The 2020 Candidates tournament took an enforced break due to the current
emergency. Should the tournament have even started under the circumstances?
As a chess fan I felt it should not have started.
How do you feel about continuing a tournament many months after it started?
It is hard for me to comment on what is the right thing to do as I am not part of it. I
am sure FIDE, players and organizers will find a solution which will satisfy the majority of the parties if not all of them.
Working with Chessable
How did you become involved with Chessable?
My friend Magesh Panchanathan who runs chess schools in the USA introduced me to Dmitri and David in mid-2018. We had a wonderful meeting and I usually go
with my first impression about people!
They explained to me about the reason for creating the MoveTrainer™ technology and the Chessable website, which helps amateurs to get excellent chess material with which they can learn and improve their game.
So I agreed to make a course (French Toast) on Chessable, which was released on May 3 2019!
As a professional chess player I gave a lot of thought into making this course as I am giving away my own preparation and requiring to spend a lot of time making the material which can be accessible for club level players.
I decided to do it as I have never created a course on any chess server. Besides, I like the interaction between students and the author. Unlike some other chess servers where you send your material and students have no way to get the clarifications, on Chessable this is possible, and even welcome. Often they are small and simple ones but those minor details give the student a lot of confidence.
Lifetime Repertoires: Taimanov Sicilian was released recently and it is a very
thorough course indeed. How long did it take you to complete?
Thank you! I have been working on it for several years as this is part of my own preparation. It took quite a long time not in preparing the material but omitting
unnecessary details. Explaining the ideas in a simpler way was the most challenging in this process.
Are you ever concerned that you are revealing too much about your own favourite
lines in your courses, this making it easier for your opponents to prepare for you?
Not at all. I believe there are always new options for both sides. Besides, there is a misconception between equality and draw!! It is very much possible to win from equal positions!! Maybe I will make a course on that…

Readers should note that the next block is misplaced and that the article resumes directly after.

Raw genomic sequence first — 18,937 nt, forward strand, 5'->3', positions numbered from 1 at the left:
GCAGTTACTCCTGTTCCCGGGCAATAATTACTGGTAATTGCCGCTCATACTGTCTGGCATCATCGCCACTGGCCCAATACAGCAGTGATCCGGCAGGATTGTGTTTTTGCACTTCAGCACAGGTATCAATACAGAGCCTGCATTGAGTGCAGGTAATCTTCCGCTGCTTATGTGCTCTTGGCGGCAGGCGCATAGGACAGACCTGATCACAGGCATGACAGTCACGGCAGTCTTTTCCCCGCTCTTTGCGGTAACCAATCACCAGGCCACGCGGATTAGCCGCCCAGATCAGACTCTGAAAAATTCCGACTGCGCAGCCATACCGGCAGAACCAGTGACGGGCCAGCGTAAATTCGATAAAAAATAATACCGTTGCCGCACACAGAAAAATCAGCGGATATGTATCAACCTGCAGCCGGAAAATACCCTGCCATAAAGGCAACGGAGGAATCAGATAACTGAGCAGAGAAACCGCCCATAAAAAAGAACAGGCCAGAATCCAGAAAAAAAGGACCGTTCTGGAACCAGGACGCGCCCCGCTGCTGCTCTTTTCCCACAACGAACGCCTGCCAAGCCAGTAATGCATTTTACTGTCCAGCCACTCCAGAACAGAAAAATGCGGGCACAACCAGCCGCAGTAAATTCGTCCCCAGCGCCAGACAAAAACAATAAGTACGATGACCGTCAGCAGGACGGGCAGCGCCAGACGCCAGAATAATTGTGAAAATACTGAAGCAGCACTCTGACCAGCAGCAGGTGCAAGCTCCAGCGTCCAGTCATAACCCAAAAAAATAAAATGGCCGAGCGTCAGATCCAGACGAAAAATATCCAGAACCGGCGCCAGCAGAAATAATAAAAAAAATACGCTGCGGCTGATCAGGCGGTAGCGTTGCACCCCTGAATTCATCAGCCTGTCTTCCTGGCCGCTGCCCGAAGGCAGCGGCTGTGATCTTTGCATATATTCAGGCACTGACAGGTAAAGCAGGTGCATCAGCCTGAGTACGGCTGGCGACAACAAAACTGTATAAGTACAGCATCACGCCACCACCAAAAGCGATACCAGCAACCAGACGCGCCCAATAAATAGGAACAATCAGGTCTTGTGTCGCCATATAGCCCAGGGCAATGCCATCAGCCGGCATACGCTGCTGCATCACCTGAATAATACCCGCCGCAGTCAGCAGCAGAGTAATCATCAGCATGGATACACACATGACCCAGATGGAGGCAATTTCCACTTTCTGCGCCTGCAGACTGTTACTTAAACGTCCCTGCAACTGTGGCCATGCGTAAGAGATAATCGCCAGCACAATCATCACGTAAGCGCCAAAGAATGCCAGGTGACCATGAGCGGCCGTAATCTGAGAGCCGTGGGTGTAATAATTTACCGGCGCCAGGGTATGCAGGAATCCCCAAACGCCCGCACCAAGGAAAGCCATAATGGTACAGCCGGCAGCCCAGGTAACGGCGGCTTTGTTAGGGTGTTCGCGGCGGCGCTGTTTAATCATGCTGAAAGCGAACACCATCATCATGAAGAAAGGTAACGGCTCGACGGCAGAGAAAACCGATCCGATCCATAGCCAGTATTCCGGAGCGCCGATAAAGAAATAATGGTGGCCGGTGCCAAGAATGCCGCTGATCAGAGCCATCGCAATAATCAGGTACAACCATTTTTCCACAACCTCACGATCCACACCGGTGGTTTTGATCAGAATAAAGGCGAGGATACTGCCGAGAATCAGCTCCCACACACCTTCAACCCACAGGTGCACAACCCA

Do you have more courses in the Chessable pipeline?
Work and Ambition
How much time each day do you spend working on your own game?
Around six hours on average. Of course it is not everyday! Some days can be longer and some days I am just lazing around!
What ambitions do you have, as a player?
I have ambitions to reach the Candidates tournament in the next World Championship cycle.
Club players are always interested in ways to improve their game. What advice
would you offer to them?
As much as it is attractive to play Blitz or Bullet, it is important to work on chess. Be it learning openings or analyzing your own games (without computer!) or studying the endgames.
I would suggest trying to reason with yourself while studying chess. Why am I playing this move? How will my opponent respond to this? These are some of the questions one should ask themselves. They seem rather simple yet immensely effective in improving their strength.
How do you cope with the pain of defeat?
In my childhood not so well. Now I am used to it. Having said that, defeat always hurts! I worked on how I can withstand the defeat and fight for the next games!
Do you have a favourite game of your own?
Ravi Thandalam Shanmugam – Pentala Harikrishna
Indian Championship, 2003
Black to play
This game was played in 2003 and I calculated from move 19 until Black is achieving advantage with Queen sacrifice.
We will return to this game for our series on Chessable Authors in Action, but to whet the appetite we can reveal that the next move is 21 …Nxd4, allowing 22 Bxg6+ and 23 Qxe7.
How about a favourite game from history?
And finally, which aspect of your chess life gives you the most satisfaction (writer, player, coach, other…)
Being a chess player, of course!
Thank you very much, Grandmaster Pentala Harikrishna!
The other interviews in our popular series are here: